A 1984 Roger Corman-produced fantasy film that’s a remake of Yojimbo starring David Carradine, you say? Yes, indeed. And it’a terrible. However there some interesting things about it: Luke Askew, as one of the bad guys, plays it like a heavy in a cop movie with probably one of the most American accents ever in a motion picture. Maria Socas, as the Sorceress (no actual sorcery included, strangely), appears in 99% of the film bare-breasted. And noted illustrator and production designer William Stout evidently gets a story credit.

I’ll leave you with this bit of fun from Wikipedia:

According to David Carradine’s book Spirit of Shaolin, it was clear before production started that the film was going to be a version of Akira Kurosawa’s 1961 Samurai film Yojimbo, and Carradine talked about it with executive producer Roger Corman:

“ It (The Warrior and the Sorceress) was essentially a remake of Yojimbo, the samurai movie by the great Japanese director, Akira Kurosawa. I called up Roger and told him I loved the script; but what about the Yojimbo factor. Roger said, “Yes, it is rather like Yojimbo.”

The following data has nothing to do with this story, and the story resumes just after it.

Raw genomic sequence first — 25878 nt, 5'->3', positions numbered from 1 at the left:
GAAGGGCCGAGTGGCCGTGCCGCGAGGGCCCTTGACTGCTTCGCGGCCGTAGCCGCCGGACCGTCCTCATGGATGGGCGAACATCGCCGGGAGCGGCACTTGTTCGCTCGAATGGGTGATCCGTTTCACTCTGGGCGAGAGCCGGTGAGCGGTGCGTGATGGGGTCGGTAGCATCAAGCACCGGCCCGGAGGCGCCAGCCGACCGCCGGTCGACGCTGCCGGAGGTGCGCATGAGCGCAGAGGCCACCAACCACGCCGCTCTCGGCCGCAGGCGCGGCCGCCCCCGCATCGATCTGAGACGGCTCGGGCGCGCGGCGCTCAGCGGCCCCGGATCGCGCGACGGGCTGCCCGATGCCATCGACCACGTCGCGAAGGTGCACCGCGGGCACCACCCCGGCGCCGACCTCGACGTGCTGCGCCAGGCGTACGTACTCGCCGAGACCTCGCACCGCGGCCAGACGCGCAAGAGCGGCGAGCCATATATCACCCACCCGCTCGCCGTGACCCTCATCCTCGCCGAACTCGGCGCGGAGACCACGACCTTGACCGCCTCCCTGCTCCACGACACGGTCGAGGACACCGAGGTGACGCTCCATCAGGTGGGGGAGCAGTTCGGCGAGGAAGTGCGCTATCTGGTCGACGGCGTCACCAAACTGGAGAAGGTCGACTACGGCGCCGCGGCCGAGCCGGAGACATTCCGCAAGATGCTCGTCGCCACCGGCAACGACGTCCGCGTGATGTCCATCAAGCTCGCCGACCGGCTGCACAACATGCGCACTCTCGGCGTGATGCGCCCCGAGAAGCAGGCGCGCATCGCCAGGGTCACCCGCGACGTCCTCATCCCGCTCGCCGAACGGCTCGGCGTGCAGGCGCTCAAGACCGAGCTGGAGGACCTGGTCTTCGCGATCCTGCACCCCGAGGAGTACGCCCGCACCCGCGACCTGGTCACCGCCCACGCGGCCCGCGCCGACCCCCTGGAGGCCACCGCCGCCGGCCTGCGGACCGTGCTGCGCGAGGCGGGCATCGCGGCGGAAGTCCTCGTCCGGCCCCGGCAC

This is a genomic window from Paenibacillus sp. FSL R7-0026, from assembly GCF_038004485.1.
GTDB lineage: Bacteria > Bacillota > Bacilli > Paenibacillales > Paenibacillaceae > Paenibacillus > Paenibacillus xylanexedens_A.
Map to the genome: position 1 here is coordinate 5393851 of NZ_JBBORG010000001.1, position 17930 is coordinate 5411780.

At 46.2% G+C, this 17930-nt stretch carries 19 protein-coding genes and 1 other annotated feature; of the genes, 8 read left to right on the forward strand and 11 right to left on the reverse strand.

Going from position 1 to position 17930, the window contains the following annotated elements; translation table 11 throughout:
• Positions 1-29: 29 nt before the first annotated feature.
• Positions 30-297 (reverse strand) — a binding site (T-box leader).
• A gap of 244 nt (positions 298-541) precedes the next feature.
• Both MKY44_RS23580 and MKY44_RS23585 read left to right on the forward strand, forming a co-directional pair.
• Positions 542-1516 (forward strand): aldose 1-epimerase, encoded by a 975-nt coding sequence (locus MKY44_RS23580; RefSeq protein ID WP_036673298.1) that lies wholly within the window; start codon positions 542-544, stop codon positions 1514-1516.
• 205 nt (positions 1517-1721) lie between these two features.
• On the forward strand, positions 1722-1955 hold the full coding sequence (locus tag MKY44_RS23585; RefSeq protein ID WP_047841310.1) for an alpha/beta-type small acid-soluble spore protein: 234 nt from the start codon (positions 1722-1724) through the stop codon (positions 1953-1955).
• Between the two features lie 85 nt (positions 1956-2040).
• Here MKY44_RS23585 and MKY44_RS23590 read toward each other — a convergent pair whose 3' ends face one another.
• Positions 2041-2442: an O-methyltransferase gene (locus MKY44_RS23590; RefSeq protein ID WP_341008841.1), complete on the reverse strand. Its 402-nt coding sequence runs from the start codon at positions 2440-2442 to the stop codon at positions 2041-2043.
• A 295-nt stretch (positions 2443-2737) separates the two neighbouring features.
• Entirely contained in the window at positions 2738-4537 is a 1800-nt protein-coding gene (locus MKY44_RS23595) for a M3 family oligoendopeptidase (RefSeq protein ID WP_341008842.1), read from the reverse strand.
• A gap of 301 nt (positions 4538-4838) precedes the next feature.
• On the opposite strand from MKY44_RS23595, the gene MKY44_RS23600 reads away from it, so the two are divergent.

I said, “It’s not like Yojimbo. It is Yojimbo.” Roger said, “Let me tell you a story. When Fistful of Dollars opened in Tokyo, Kurosawa’s friends called him up and said ‘You must see this picture.’ Kurosawa said, ‘Yes, I understand it is rather like Yojimbo.’

-‘No, it’s not like Yojimbo; it is Yojimbo. You have to sue these people.’

-‘I can’t sue them’, he responded.

-‘Why not?’

-‘Because’ -Kurosawa confessed-, ‘Yojimbo is Dashiel Hammet’s Red Harvest.'” I went for it.

The story however appears to be apocryphal, as Kurosawa and Toho Studios did in fact successfully sue Sergio Leone.


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